As a parent of a child with ADD, I know finding something that works to have good days can be challenging. We toss in therapy and meditation with the shouting matches and tears on a weekly basis. Parents like myself are always looking for advice, and the internet is not short on offering tips, advice and strategies. Let’s not forget the people, who don’t know anything about ADD/ADHD, and the comments they throw in. What works for your child may not work for mine, but there is a consensus about exercise and youth sports. Many experts and parents agree that children with ADD/ADHD benefit from youth sports.
Benefits of Youth Sports
Exercise is great for children with ADD/ADHD, but the starting a new sport or signing up for a team can be stressful. some parents avoid it altogether. History plays a big role in the fear. For me, I worry about how my child will be perceived and treated by adults and children who don’t know about ADD/ADHD.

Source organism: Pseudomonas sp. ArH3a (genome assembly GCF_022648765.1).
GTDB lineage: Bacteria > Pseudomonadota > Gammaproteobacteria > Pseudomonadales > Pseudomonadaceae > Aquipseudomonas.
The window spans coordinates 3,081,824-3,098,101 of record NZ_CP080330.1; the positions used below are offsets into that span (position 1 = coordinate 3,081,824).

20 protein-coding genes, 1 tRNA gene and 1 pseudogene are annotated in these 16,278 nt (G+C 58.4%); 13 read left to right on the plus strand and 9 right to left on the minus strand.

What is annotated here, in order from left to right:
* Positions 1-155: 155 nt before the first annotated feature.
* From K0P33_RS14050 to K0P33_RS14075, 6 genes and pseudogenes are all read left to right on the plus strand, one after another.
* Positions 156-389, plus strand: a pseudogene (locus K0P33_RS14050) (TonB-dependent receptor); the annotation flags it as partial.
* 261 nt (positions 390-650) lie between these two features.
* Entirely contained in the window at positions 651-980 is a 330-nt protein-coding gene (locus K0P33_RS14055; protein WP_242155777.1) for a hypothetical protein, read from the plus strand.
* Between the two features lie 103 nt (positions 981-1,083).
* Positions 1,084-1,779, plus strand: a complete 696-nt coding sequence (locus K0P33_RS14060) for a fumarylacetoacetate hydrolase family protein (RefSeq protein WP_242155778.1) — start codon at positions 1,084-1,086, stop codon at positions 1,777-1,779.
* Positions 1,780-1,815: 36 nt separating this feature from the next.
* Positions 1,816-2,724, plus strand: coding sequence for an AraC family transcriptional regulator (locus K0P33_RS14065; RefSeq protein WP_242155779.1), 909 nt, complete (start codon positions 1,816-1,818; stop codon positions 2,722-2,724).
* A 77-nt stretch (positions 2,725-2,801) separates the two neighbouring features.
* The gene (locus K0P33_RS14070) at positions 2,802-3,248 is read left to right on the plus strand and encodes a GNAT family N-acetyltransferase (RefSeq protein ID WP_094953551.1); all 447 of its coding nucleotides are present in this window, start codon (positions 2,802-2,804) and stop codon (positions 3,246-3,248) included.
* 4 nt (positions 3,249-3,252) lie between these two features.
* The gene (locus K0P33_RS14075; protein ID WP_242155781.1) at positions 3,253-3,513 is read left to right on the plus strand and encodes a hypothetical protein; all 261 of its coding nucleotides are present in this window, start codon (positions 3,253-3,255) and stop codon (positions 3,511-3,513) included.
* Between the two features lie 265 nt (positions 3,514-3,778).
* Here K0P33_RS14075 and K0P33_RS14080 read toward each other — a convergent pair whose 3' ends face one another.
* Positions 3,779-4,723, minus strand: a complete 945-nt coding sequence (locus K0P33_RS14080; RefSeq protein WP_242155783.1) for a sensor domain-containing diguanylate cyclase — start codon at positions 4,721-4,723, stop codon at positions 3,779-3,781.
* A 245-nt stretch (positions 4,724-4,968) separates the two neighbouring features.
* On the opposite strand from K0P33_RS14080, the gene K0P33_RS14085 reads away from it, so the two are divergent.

Many children with ADD/ADHD find it difficult to fit it in at home, school and in social circles. Outsiders often refer to children with ADD/ADHD as lazy, rude, misbehaved and hyper. I have an entire list of people who have made these comments about my son. The truth is: our children are none of these things. ADD/ADHD is a disorder that makes it difficult to control spontaneous actions and words. Focus and engagement are especially difficult for them. do you feel the fear creeping up again?
ADD/ADHD affects everything from school work and attention to memory and collaboration with others. School is challenging because classrooms are designed with a certain child in-mind. Children with ADD/ADHD do not fit the model. Sports are different.
Sports and exercise do the following for children with ADD/ADHD:
- Increase production of dopamine to improve focus
- Produce endorphins that allow children to feel better and control anxiety
- Relieve stress
- Focus excess energy and restlessness
- Boost self-esteem
- Redirect focus
- Provide children—with ADD/ADHD—with a regimen and schedule. Parents know that schedules, regimens and rewards are crucial for successful days. I live my life with neon sticky notes and to-do lists all over the house.